The two boys couldn’t have been more than seven years old. Not neat, but not too scruffy, each of them dressed in worn out knock-off running shoes, dusty track pants and faded hoodies. Each clutched a small tray of fruit chews, the taller of the two had a brown purse strapped tightly around his tiny waist, protruding from underneath his baggy jumper.
The smaller of the pair, although otherwise perfectly self confident, glanced up to the other for some direction. Having announced themselves loudly in high-pitched voices to the hundred or so rush-hour commuters on the packed Quito city bus, they began their charade.
Their ease with the crowd, their rehearsed routine and act, had won us over in no time. We laughed at their songs and innocent kid jokes, we roared when one suggested that a woman buy some sweets as a present for her husband, and many people dug into their pockets for 25 cents as the boys tottered through the bus aisles afterwards.
I wasn’t one of those people reaching for small change. Not because I didn’t find their act amusing, nor because I didn’t want to part with a measly 25 cents for a handful of fruit chews. Actually, all I could think about was that back home in Australia, these kids wouldn’t even be in Grade Two. Yet here they were, alone but for each other, in Ecuador’s capital city consisting of over 1.5 million people, selling sweets to strangers on the bus.
And here is the moral dilemma: some might say that in order to help, we should buy, right? Obviously these kids are out working for their families because of desperate circumstances leading to them not being able to support themselves financially. While 25 cents is nothing to me, perhaps making the purchase could lead to a little more food being put on the table when they finally make it home that night.
Of course, there is the other side of the coin. That being the school of thought that suggests when we buy from street children, or even donate to those children begging on the streets, we encourage the system to continue operating in this way. Perhaps by putting more money in the hands of children, we are sending a damaging message back to parents forced into this terrible position. It certainly isn’t the sort of question I want to be asking myself as a comparatively obscenely rich gringo.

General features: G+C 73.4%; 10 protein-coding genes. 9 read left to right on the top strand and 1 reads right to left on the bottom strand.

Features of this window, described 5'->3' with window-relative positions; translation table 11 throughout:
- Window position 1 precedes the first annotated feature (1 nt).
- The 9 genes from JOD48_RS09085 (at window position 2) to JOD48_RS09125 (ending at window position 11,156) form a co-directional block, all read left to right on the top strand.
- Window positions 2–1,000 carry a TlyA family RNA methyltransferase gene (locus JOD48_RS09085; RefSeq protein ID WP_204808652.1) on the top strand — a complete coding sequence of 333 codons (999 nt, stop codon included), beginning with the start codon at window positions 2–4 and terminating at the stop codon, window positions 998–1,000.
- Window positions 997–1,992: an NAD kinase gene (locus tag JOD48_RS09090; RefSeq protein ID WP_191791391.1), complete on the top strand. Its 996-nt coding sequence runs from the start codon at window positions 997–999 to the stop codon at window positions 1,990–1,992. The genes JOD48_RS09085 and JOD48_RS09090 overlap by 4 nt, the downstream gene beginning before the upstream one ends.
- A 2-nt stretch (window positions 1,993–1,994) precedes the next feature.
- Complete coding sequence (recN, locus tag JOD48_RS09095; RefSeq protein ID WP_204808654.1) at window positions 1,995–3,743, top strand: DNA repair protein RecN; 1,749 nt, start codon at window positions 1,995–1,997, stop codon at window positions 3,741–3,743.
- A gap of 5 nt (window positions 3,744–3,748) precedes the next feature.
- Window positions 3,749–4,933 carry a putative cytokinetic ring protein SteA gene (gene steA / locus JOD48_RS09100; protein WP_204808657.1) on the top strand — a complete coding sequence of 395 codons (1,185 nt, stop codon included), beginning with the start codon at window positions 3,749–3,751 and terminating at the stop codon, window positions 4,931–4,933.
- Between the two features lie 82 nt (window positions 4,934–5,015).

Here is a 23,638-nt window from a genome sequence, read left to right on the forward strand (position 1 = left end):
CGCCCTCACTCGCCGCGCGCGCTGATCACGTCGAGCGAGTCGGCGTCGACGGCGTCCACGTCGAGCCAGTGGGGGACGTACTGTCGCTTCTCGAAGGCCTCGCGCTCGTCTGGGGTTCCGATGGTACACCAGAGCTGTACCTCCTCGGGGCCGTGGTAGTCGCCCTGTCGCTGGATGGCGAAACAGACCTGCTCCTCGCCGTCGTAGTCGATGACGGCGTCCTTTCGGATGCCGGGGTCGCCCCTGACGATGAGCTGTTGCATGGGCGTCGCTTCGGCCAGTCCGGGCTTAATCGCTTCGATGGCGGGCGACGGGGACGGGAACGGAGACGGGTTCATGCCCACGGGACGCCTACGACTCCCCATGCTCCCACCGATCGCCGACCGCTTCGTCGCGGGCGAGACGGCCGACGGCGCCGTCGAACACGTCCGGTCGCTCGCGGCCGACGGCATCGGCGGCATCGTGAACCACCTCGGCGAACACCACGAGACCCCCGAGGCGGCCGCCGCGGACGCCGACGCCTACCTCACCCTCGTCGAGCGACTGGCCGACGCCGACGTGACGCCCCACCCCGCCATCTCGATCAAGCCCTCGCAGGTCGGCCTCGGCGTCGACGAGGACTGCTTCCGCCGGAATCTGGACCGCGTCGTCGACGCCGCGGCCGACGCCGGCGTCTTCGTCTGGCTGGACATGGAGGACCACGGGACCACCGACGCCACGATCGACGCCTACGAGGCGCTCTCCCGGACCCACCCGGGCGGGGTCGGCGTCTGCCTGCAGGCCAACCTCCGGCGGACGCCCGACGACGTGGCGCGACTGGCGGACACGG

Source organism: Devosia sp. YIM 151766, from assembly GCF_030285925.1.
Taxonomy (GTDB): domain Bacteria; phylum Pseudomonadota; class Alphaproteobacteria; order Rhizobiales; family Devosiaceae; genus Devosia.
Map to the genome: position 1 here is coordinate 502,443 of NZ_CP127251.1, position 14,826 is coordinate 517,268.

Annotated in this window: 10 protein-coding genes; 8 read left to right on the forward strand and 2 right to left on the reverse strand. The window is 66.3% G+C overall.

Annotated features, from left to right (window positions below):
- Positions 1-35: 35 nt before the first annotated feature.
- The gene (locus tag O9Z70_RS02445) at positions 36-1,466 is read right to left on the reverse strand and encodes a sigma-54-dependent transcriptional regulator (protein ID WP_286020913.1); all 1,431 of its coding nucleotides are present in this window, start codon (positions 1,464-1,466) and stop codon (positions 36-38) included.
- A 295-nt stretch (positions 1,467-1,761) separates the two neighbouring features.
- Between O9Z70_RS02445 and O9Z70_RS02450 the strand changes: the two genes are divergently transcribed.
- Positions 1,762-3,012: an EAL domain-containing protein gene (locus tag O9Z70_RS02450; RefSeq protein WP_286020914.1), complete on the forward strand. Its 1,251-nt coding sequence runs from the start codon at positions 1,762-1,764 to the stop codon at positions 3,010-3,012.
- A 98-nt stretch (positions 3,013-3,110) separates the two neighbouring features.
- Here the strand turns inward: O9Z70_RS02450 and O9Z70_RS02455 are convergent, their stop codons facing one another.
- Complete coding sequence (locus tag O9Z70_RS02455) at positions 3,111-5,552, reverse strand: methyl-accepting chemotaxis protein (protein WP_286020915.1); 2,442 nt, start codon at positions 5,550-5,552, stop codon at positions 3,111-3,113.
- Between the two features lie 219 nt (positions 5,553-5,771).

Despite the Ecuadorian government increasing the number of labor inspectors in 2010, the country still seems under resourced to effectively pursue such measures. Consequently, the scourge of child labour in urban and rural areas persists. This report from 2010 outlined some of the most depressing figures, with a calculated one in ten children aged 5-14 engaged in some form of work without official schooling. More recent accounts (like this article) reveal more promising figures, but there is clearly still a long way to go.
Cenit Ecuador is one organisation providing a practical solution-based approach to the problem. I particularly liked this honest explanation from their Frequently Asked Questions:
Why does CENIT allow their children to continue working?
‘Our children are some of the poorest in Ecuador. Most of their families believe that there is no alternative to their working. Because education is secondary to survival, many parents are not willing to put their children in school if it means that they cannot work. For this reason, many of the parents will not even discuss education with us if it means that their children cannot work. We believe that it is better that the child work part-time and also go to school than work full-time and remain uneducated, so we would rather not scare the families away by saying their children cannot work at all.’
For anyone interested in volunteering, I strongly recommend finding their website via the link above.
Once again, being exposed to another culture, in this case that of a developing country like Ecuador, has given me pause for thought and made me think again about just how lucky we really are. I just wish I had a few more of the answers.
[Title photo credit: Nasim Fekrat, Flickr]
What are your experiences with extreme poverty in other cultures? Share them in the comments section below.